What is a legacy letter?

The emphasis in a legacy letter is on sharing the wisdom that comes from our life experiences and our hopes for the future. Addressed to a particular individual or group, the letter relies on stories from the writer’s life to illustrate their core values and life lessons. We can write legacy letters at any point in our lives. 

We may be contemplating marriage or the birth of a child or some other important transition. Whatever the event, we write legacy letters to support the future by passing on our values through the stories we tell.

Here’s the beginning of a legacy letter I wrote for someone very special to me … 


To my darling daughter:

First of all, I want to tell you, again, how much I love you. You bring Dad and me such deep joy and delight that I know I am truly blessed. As I know I have told you, as a young woman I was convinced that one day I would have a baby girl. That sweet idea was hard to reconcile with the peripatetic life I lived in my twenties and thirties, but I did have a very vivid dream of you before your dad and I traveled to China. I swear I saw you, as you would be at the age of six, reaching out your arms to me. I swear I heard you say, “Mommy, come get me.”

It seemed to take Dad and me forever to make our way to you, but finally there you were, my Baby Peach, in the lobby of the Grand Hotel in Nanjing. You and the other babies had made the four-hour trip with your nannies from the orphanage in Gaoyou, and, disconcerted by the strange surroundings, many of the babies were fussing. You? You sat quietly on your nanny’s lap, taking everything in. A little later, when we all gathered in a conference room to complete the process, you also sat still on her lap, watching the life you knew disappear.

When your nanny finally handed you to us, your composure broke. How upset you were, and how frightened—with very good reason. Dad and I were complete strangers, utterly alien in the way we looked and smelled and sounded, and I am sure you could tell I knew almost nothing about babies. Your cries were heartbreaking, and they lasted until, worn out, you fell asleep in my arms.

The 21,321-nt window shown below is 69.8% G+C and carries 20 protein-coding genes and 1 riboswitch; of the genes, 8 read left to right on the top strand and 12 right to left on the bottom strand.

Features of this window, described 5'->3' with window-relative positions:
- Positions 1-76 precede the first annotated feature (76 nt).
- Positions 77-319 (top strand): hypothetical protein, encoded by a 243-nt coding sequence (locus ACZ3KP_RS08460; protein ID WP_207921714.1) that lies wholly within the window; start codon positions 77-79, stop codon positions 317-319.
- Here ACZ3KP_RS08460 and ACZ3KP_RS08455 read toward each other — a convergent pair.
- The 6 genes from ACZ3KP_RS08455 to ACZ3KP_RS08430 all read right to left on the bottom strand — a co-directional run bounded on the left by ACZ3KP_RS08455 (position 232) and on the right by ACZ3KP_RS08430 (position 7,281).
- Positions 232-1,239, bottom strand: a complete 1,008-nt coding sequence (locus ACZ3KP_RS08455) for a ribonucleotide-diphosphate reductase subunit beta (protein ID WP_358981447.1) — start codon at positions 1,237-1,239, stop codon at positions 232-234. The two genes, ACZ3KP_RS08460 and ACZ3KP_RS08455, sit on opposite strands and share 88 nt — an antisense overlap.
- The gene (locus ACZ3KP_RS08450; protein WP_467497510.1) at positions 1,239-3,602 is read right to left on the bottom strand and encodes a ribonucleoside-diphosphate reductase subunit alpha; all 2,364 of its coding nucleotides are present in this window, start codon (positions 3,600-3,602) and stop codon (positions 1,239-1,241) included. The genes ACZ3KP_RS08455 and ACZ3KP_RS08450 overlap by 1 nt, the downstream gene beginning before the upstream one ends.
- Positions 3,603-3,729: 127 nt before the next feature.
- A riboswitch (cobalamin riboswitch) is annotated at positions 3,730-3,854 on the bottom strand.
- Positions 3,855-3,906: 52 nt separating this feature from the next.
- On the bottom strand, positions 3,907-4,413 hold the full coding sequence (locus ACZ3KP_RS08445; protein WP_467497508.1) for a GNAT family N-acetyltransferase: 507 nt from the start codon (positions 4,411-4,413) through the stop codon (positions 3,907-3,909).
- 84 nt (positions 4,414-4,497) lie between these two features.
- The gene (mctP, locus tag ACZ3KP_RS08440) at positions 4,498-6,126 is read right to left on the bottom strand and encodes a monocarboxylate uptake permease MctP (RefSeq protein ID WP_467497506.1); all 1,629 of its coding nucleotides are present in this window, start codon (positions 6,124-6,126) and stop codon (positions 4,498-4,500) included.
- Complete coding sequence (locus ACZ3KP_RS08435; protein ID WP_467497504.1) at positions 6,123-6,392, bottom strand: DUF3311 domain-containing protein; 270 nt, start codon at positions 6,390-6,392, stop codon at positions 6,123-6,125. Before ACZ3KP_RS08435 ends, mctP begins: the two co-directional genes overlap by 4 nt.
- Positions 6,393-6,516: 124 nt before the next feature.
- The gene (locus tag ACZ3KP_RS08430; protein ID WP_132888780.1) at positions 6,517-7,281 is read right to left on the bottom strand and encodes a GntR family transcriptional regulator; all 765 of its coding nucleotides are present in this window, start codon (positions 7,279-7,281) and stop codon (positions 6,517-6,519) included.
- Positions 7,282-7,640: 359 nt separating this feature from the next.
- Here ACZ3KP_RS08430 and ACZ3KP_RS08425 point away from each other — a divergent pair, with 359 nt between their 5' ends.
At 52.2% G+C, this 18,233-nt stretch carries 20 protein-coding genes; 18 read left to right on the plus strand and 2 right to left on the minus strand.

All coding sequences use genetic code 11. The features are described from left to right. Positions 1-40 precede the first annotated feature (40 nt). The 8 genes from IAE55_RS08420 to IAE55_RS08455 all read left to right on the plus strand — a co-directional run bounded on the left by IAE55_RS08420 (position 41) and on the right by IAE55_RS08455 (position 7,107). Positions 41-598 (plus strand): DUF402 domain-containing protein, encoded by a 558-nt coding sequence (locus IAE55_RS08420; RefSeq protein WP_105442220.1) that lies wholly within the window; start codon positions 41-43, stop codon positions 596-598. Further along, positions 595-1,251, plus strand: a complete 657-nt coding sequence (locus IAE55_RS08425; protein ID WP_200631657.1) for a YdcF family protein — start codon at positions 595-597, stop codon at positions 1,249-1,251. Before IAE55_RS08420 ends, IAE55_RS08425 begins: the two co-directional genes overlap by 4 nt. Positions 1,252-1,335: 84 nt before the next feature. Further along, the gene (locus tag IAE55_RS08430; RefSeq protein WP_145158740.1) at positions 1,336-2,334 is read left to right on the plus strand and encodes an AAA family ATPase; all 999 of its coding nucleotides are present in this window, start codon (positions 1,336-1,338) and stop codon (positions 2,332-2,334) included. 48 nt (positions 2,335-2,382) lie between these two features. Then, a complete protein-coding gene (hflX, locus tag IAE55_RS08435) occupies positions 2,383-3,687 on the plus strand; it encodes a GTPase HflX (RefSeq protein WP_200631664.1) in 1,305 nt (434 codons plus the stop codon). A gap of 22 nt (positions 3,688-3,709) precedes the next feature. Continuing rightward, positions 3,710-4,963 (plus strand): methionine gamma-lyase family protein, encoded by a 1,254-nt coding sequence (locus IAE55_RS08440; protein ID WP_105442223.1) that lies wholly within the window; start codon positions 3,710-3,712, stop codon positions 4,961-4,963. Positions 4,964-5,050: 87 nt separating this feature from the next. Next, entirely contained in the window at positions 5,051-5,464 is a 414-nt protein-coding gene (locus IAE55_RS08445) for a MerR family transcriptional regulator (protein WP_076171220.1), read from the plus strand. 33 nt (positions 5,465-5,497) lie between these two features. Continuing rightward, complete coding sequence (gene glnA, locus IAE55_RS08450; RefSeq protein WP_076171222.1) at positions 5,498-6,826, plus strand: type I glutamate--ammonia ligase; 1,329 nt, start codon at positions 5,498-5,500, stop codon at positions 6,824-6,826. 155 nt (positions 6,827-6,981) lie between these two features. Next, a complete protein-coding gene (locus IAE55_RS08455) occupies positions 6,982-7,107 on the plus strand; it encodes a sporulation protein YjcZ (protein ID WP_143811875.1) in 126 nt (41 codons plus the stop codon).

When we finished all the paper work and you had wakened, we brought you up to our room, and not long after we placed you in the crib in the middle of the room, you again fell into an exhausted sleep. When you woke after about an hour, Dad held you on his lap, and I sat across from you, and you and I had our first ‘head bonk.’ After we touched foreheads, you smiled as if to say, Okay, let’s give this a go.

It’s now fourteen years later, and Dad and I still cannot believe our good fortune. You are a dream come true. Because you are growing up so quickly, I want to set down words that I hope will comfort and sustain and perhaps inspire you when I cannot be by your side. Let me first say that I do know my shortcomings as a mother, the most significant of which may be that I can, as you well know, be overly particular—in plain terms, fussy. I think that somewhere I got the idea that my alertness to any and all potential hazards would keep everybody I love safe. However, to paraphrase a line in The Big Easy, a movie your dad and I have watched more than a few times, “Life has its own way of doing things.” I have come to understand that we will always be vulnerable to life, that to be human is to breathe uncertainty, and so we must always treasure what we have. And what I have is a daughter who makes my heart sing.

Because I love you so deeply, I want to offer you some insights I have had into what is really important. So many of these ideas you grasped at a very early age, but I commit them to paper so that when you are at a crossroads or at a loss, they will be close at hand, in a little book, and you will remember how much you are loved. You know you take my heart with you wherever you go and whatever you do …